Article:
Give the bike a good wash, but avoid using acidic detergents Make sure to dry the bike completely and allow it to dry in a room overnight Lube your chain and cassette with a good water-resistant chain lube If the bike has a steel frame, make sure to seal any scratches or nicks Get some car wax, like the one sold in a can and rub all over the frame and forks Check on the bike weekly for possible washing and prevention of rust Exposure to air leads to the formation of aluminum oxide, a very thin film that protects the metal underneath from further corrosion.
Bike makers use different materials for the construction of bicycle frames and each possesses unique benefits and disadvantages. Aluminum is one such material that has over the past few years been applied for bike frames, gaining traction among consumers.
Due to their lower strength when compared to steel and carbon fiber, aluminum bike frames tend to have thicker walls. Corrosion usually occurs as a consequence of chemical and electrochemical reactions that break down protective oxides- this is common to most metallic surfaces.
This is as a result of the metal’s tendency to form a very thin protective film of hydrated aluminum oxide on the surface once exposed to air. If you dip aluminum metal in pure water, you will notice a white hydroxide film that maintains its thickness once equilibrium is reached.
It takes very aggressive chemicals that are not ordinarily found to attack and destroy a piece of aluminum to the core. Besides, the aluminum oxide forms within minutes of exposure to air so there is no time for the slightest damage to occur.
Rusting is a chemical process that takes place when metals containing iron react with moisture and oxygen to form an oxide. The expansion and color change produces the red flakes that we commonly refer to as rust.
This is usually encrusted with calcium, lime, brake dust, grease, oil, tarnish, and hard water stains. Outside carbon-fiber, aluminum is arguably the most preferred material for making bike frames for leading manufacturers.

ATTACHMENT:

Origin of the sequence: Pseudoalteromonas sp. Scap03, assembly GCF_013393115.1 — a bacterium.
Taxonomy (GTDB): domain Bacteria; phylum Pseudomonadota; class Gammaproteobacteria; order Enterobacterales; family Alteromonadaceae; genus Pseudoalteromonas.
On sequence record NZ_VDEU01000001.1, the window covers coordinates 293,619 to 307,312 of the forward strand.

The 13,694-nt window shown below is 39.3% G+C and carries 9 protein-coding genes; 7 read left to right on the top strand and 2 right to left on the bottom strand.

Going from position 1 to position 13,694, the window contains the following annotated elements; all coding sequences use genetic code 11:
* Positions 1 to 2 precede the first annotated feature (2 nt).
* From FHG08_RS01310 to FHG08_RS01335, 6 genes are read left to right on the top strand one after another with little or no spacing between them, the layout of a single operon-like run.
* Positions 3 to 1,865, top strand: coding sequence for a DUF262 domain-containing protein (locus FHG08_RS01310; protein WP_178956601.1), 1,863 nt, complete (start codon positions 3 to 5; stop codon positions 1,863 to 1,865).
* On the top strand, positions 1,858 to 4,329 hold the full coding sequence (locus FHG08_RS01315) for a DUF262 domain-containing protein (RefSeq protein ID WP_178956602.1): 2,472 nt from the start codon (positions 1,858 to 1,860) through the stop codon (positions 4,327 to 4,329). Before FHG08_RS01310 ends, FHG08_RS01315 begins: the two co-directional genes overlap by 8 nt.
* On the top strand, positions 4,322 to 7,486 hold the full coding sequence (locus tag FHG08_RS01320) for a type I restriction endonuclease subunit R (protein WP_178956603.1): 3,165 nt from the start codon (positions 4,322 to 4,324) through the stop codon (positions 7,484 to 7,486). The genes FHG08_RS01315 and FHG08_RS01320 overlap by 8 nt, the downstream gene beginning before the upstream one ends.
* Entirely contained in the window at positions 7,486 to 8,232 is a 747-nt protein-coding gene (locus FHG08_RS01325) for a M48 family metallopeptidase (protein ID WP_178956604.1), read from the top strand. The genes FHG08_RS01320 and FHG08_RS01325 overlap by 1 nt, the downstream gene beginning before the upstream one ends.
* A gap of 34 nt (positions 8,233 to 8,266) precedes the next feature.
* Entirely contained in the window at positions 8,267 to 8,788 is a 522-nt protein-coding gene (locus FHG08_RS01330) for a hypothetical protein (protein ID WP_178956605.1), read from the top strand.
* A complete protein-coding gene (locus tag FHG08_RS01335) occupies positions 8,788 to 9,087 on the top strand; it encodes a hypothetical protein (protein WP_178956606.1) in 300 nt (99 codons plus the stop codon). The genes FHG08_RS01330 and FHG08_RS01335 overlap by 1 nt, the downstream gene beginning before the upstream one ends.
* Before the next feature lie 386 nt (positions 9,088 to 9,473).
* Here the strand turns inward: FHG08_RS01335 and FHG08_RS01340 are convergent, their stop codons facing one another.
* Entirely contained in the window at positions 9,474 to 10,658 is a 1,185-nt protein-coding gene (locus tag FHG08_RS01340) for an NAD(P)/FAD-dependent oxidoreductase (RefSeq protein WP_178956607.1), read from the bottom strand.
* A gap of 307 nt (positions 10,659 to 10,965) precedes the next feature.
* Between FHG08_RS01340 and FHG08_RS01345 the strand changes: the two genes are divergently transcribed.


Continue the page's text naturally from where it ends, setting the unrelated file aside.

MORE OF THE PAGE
While we have established its corrosion resistance property is one of the reasons that make aluminum the preferred metal, the following are other positive qualities it possesses: When compared to the most common and oldest material, steel, aluminum actually weighs three times lighter.
Due to this, it has remained a popular frame material option for race and mountain bikers. Even when it is used in wet and salty conditions, it doesn’t corrode like your average bike frame material.
The stiffness of the bike frame material affects the feel of the ride by providing stability when ascending a hill or sprinting. Aluminum bike frames are generally stiffer when compared to other materials, making for a non-turbulent ride if you are a mountain or race biker.
Given the little sway in aluminum bikes, the bicycle remains relatively calm and stable when negotiating bumpy or rocky terrain. Well-rounded, light-weight, and affordable; aluminum bikes make ideal choices for bikers at all levels of expertise.
Dirt and moisture can cause the premature death of your mountain bike unless you protect it. Photo: Bryon Dalton. For most riders, a new mountain bike is a serious financial investment.
While rust is confined to iron or its alloys (like steel), corrosion affects all metals, even aluminum. If left unchecked, these enemies cause metals to degrade over time, and ultimately fail.
Here are 5 simple things that will help keep your bike free from rust or corrosion for life. Tires hurl dirt and rocks against the frame and splatter mud and grime onto the suspension and drivetrain.
Debris can penetrate suspension internals as stanchions compress while soaking up bumps in the trail, and fenders serve to deflect dirt and mud away from sensitive parts. Moisture is the catalyst for rust or corrosion, so leaving your bike outdoors, where dew, rain, or snow can collect on it is never a good idea.